The Microsoft AI for Public Health website features interactive COVID maps based on publicly available data.

Credit: Microsoft AI for Health

Science & Tech

Live tracker notes COVID cases, deaths by congressional districts

3 min read

Harvard centers and Microsoft collaborate on guide for officials and public

Researchers at the Harvard Center for Population and Development Studies, Harvard Center for Geographic Analysis at the Institute for Quantitative Social Science, and Microsoft AI for Health have created a COVID-19 live tracker that monitors the current status of virus cases and deaths, as well as the reduction of new cases, in U.S. congressional districts.

It is the first compilation of this data, which could be key for elected officials and their constituents to monitor and develop testing strategies, vaccine deployment strategies, and other measures to enable their districts to open safely.

“By connecting previously separate reporting geographies for public health and electoral data, this data set represents an important effort,” said Gary King, director of the Institute for Quantitative Social Science, and Weatherhead University Professor at Harvard.

“As the COVID-19 pandemic continues to spiral out of control in the U.S. (and elsewhere), innovations such as this, which combine both science and public policy, are sorely needed,” said Douglas Richardson, distinguished researcher at Harvard Center for Geographic Analysis.

Nearly a year into the global pandemic, data breakdown by U.S. congressional districts has not been readily available. S.V. Subramanian and researchers in the Geographic Insights Lab, who had previously applied a geographical method to convert county-level opioid prescriptions data to the congressional district level, noticed that similar data was lacking for the pandemic. The team developed COVID-19 metrics for congressional districts and, working with Geographics Analysis center member Wendy Guan, developed a dashboard to share the data. John Kahan, vice president and chief data analytics officer at Microsoft, noted that the team’s work was similar to a project underway at Microsoft, and the groups joined forces to provide mutual scientific support, such as methodologies and data verification.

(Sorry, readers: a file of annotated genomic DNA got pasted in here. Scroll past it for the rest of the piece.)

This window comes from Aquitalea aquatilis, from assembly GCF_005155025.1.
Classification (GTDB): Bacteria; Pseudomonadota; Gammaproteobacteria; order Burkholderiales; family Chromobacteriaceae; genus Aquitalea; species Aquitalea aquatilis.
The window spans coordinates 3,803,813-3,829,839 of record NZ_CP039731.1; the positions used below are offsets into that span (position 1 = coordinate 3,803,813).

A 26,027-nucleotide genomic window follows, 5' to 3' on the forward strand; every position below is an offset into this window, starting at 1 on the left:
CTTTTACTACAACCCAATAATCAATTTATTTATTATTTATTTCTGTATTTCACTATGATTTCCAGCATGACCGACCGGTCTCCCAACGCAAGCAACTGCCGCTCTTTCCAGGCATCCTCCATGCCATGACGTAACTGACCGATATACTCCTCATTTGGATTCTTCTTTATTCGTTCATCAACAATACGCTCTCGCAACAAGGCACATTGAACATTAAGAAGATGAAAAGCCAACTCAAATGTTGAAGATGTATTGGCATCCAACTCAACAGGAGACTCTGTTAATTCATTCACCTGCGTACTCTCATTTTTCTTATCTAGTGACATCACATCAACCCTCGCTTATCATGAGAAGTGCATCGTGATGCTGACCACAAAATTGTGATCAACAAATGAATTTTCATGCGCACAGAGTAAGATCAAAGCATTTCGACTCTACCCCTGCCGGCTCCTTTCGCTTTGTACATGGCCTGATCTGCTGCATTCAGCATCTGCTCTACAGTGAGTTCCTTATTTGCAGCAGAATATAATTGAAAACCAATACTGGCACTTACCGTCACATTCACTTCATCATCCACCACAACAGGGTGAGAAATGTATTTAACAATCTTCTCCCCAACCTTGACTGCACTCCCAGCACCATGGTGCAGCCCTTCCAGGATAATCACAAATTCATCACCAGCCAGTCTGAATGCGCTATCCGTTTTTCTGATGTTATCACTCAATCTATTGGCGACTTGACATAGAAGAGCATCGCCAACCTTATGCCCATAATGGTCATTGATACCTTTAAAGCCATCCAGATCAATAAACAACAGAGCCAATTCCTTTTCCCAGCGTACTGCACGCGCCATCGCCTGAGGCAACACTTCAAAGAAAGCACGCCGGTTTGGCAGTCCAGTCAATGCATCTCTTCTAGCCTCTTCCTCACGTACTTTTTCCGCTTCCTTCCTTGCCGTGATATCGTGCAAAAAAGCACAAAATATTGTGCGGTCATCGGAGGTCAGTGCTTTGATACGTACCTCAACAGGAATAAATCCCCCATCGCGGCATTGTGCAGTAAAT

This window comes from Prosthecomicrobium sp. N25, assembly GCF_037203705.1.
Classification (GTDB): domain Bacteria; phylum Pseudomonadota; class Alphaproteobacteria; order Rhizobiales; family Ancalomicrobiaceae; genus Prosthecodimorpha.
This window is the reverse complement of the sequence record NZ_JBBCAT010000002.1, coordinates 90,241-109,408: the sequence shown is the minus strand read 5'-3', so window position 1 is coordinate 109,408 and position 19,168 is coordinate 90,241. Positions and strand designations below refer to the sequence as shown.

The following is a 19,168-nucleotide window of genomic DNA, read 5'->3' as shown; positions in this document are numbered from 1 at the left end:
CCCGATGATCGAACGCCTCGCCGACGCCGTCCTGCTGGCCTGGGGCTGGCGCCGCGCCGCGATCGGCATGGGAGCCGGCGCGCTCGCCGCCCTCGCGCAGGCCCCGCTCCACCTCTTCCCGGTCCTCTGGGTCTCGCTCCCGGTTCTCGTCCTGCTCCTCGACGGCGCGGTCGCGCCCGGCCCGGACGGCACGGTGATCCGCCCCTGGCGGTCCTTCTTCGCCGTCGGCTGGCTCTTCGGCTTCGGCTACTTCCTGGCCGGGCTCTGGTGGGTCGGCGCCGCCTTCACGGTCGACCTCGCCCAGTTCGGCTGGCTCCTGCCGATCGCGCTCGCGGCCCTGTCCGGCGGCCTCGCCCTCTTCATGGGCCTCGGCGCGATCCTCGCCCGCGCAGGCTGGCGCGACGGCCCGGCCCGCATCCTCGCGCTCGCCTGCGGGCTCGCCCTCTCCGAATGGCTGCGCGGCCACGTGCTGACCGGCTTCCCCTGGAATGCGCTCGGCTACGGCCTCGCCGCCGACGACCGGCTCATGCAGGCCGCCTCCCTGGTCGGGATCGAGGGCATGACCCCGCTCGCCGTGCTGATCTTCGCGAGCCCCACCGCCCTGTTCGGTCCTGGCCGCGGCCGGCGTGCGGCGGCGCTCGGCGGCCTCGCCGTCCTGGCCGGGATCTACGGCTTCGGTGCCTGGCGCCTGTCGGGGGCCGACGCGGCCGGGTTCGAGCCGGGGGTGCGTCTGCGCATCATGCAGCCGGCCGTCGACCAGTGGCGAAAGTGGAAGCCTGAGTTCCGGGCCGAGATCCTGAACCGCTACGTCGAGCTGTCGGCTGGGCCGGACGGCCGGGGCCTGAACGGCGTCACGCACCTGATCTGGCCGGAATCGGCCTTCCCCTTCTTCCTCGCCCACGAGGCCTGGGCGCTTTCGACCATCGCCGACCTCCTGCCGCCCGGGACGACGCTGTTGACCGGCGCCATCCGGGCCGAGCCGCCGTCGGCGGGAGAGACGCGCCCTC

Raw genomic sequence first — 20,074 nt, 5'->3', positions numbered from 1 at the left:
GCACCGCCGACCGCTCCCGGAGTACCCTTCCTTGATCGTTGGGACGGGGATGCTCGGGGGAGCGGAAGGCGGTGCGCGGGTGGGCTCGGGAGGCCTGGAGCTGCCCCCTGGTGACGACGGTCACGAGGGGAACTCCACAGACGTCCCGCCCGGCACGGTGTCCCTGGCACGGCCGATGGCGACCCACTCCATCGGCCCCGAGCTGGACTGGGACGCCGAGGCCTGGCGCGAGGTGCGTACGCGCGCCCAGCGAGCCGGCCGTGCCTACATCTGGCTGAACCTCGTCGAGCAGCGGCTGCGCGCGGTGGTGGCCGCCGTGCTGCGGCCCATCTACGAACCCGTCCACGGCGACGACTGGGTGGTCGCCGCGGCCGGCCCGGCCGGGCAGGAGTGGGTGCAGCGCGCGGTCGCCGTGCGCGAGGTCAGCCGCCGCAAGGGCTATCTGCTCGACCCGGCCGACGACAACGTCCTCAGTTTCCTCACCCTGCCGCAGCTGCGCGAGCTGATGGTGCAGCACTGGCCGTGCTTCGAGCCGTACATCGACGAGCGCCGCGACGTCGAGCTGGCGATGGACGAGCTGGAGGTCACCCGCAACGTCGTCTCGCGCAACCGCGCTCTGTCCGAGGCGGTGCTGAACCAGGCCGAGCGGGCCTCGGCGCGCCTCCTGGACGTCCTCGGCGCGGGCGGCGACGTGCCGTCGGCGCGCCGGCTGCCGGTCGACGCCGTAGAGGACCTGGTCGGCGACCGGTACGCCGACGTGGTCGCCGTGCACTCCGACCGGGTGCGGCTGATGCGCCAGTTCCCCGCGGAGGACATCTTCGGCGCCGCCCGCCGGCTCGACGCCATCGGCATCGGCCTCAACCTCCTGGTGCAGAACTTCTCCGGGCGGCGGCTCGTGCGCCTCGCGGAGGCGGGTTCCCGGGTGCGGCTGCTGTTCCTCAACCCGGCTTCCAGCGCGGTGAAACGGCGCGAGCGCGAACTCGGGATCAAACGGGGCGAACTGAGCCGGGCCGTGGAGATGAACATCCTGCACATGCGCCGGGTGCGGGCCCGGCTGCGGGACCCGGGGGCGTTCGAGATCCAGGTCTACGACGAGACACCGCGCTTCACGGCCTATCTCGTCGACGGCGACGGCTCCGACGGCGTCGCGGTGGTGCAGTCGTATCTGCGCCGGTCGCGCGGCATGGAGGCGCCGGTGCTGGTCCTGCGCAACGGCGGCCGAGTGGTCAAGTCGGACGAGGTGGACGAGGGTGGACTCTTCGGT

“The research provides critical insight,” said Nydia M. Velázquez, Congresswoman of New York’s 7th Congressional District and chair of the House Small Business Committee. “Because of this information, the House Small Business Committee can better examine the efficacy of federal programs in reaching the areas most impacted by this virus. Data like this is critical to policymakers, as it improves our ability to legislate changes that ensure aid is going to those that need it most.”

The live tracker contains COVID-19 metrics for each congressional district, such as confirmed cases and deaths per 100K/1M people, cumulative cases and deaths, and new cases and deaths. It also provides the progress-to-zero metric to monitor progress on addressing the pandemic.

The tracker gives elected representatives and their constituents precise information about COVID’s spread in their district. In Texas, for example, a graph reflecting infection by county gives the initial impression that west Texas is doing better than east Texas. When broken down by congressional district, however, the northwestern and southwestern parts of the state actually have the greatest number of COVID cases. The two districts with the most cases “are not even geographically close to the counties with the highest number of cases (Harris County and Dallas County),” said Weixing Zhang of the Harvard Center for Population and Development Studies.

“We’ve heard from many Congressional members that they want to have a better understanding of the disease’s spread in their districts, and so do their constituents,” said Kahan. “The data will be key for policymakers to create policies to ensure safer communities, and allow the public to see the progress we are making together.”